University of North Dakota School of Mines Collection
Appraised Value: $5,700 - $7,900
IMAGE: 1 of 4
Appraisal Video: (3:57)
GUEST: This is all pottery from the University of North Dakota, North Dakota School of Mines, and the clay was from there. And most of it is from my mother and my grandmother, but I have a few pieces from the instructors at the University of North Dakota, too. This piece--this wild-looking piece--is one of my grandmother's pieces that she did. This is a piece that was done by one of the instructors at the university, as was this, the Viking ship piece. This little piece called the Telemarken--my grandmother helped design the design on this one, although it was made by one of the instructors at the university.
APPRAISER: And what is the design?
GUEST: It's, uh...dancing women. It's a folk design. And it says on the bottom "Telemarken," and that's the valley that my grandmother's family came from in Norway. And that's one of my favorite pieces. Then she also made this little cow. They had a herd of Jersey cows, and on the bottom is the cow's name and the year that it was made. Her name is Kari. The next piece is one that my mother made, and she hand-threw that. And it was designed after a Native American design, and the end piece is one that my grandmother did again out at the university.
APPRAISER: The Ceramics Department was set up in 1910 and went on until the '60s, and they taught so many thousands of students. And it was about promoting clays from North Dakota, of which they had a great many. This is one of...of the special clays. This is bentonite.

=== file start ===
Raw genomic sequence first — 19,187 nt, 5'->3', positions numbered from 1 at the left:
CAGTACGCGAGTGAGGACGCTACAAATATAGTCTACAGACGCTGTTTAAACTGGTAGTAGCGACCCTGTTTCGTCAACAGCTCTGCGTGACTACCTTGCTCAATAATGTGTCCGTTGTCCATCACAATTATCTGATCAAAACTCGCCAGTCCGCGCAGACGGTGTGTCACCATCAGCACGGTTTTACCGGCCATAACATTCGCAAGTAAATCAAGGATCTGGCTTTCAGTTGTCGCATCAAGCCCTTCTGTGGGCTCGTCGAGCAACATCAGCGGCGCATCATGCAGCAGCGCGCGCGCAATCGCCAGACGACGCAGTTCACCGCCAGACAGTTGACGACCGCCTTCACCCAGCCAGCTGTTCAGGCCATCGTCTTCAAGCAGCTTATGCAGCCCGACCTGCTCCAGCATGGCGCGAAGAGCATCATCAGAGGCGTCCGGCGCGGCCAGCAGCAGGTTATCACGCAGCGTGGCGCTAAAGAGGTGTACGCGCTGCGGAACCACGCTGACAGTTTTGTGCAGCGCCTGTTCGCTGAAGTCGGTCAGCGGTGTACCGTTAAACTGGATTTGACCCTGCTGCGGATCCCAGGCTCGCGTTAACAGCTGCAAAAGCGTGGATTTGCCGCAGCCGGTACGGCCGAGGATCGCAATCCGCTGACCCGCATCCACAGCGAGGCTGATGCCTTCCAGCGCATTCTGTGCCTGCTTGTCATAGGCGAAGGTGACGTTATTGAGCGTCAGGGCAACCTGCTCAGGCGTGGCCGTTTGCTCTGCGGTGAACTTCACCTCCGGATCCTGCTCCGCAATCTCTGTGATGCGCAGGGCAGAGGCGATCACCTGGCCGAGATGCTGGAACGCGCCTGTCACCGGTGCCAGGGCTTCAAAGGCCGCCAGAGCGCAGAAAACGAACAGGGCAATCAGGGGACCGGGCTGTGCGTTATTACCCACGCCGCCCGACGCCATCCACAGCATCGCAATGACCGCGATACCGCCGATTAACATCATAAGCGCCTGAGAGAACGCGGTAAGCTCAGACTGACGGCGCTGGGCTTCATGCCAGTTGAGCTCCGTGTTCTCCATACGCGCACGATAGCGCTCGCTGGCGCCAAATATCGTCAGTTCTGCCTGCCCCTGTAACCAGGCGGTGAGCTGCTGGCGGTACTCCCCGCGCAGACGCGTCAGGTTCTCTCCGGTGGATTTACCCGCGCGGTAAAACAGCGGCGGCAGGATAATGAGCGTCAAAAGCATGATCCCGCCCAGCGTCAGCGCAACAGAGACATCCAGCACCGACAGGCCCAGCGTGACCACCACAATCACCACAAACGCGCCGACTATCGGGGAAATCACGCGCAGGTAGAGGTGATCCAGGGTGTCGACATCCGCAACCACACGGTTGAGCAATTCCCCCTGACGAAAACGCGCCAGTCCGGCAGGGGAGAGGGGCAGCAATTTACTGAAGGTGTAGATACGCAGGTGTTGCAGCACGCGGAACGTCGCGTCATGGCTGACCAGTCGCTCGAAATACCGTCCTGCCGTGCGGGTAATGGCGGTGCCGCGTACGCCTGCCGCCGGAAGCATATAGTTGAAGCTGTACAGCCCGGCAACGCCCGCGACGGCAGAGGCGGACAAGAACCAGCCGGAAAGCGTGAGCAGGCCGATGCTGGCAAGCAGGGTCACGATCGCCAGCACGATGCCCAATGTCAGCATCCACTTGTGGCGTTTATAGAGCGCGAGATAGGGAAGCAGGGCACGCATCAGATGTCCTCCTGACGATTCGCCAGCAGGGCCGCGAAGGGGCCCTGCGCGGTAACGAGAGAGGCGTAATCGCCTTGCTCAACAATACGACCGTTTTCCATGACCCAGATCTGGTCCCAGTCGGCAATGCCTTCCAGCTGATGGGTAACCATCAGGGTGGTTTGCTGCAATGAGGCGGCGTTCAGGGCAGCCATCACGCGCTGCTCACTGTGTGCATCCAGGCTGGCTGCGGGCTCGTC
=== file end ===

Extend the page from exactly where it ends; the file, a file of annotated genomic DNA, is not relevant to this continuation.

APPRAISER: And the piece is made of bentonite clay, could be painted on and fired in a single process.
APPRAISER: And most of these pieces are marked in the same way, which is with the UND indigo stamp.
APPRAISER: And this one is also signed by your...
GUEST: My mother.
APPRAISER: ...your mother. And it is a student piece.
GUEST: Yes, it was like a community education class-- people coming in from the community to take classes.
APPRAISER: So some of these pieces that we see are made with sort of different levels of professionalism. And some are done, as you were saying, by instructors such as Margaret Cable, who did this one, and she was the head of the Ceramics Department.
GUEST: Yes. And she made this cast piece.
APPRAISER: This is another really lovely one. And this is Julia Mattson,
APPRAISER: who was one of the instructors, and it's really good and tight. A plainer piece like this,
APPRAISER: of which many were made, is worth about $200 to $300--
APPRAISER: --at auction. A bentonite piece like this, even though it's a little rough and fairly obviously done by a student, but because it's bentonite,
APPRAISER: is probably about $700 to $1,000 at auction.
GUEST (chuckling): My goodness.
APPRAISER: These are rare-- animals are rare. People love cows.
APPRAISER: There is a little break on one of the legs, so that will cost it a little bit, but that would be $750 to $1,000.
GUEST (chuckling): Dear old Kari.
APPRAISER: Pretty much the same with this. $750 to $1,000.
GUEST: Oh, my goodness. Okay. (chuckling)
APPRAISER: This one, about $800 to $1,100 on the Cable pitcher.
GUEST: Sure. Excellent.
APPRAISER: This piece, which is decorated with a prairie rose design, it's also your state flower, isn't it?
GUEST: Right. It certainly is.
APPRAISER: And that comes up very often. That's a pretty popular pattern. And that has a good size and a lovely glaze. That's a molded piece. $1,000 to $1,500.
GUEST: Oh, my goodness. (chuckling)
APPRAISER: And the humidor at the end, which is so bright and lovely and kind of unusual-- you know, unlike anything else I've really seen done there-- that's $1,500 to $2,000.
GUEST (chuckling): Oh! My grandmother would be just amazed. Thank you very much. I'm really blown away here. I'll pack them very carefully again on the way home.
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